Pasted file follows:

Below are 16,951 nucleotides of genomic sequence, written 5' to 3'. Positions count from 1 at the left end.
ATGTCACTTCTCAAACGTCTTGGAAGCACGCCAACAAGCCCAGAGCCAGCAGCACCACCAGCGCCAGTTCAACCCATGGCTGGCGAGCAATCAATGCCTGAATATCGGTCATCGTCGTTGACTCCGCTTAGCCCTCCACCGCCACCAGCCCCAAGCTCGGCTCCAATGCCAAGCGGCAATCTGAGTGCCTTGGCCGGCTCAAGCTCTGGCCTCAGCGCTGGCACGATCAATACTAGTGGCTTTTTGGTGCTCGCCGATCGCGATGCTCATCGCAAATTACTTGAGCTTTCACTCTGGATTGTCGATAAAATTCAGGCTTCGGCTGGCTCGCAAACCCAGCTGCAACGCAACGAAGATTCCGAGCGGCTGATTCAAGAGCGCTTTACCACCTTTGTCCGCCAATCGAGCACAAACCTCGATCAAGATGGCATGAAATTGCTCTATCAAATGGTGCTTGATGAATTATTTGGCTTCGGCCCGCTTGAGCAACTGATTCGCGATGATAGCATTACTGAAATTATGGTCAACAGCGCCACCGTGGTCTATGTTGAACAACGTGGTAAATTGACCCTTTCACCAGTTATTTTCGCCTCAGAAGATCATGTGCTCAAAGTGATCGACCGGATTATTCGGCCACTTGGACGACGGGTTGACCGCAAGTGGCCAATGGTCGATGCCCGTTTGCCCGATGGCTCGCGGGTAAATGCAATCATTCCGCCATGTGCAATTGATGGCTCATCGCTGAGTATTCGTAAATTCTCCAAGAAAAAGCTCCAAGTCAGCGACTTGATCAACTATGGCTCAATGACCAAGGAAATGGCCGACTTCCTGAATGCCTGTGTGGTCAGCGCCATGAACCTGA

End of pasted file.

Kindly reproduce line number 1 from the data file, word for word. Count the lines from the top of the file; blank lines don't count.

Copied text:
Below are 16,951 nucleotides of genomic sequence, written 5' to 3'. Positions count from 1 at the left end.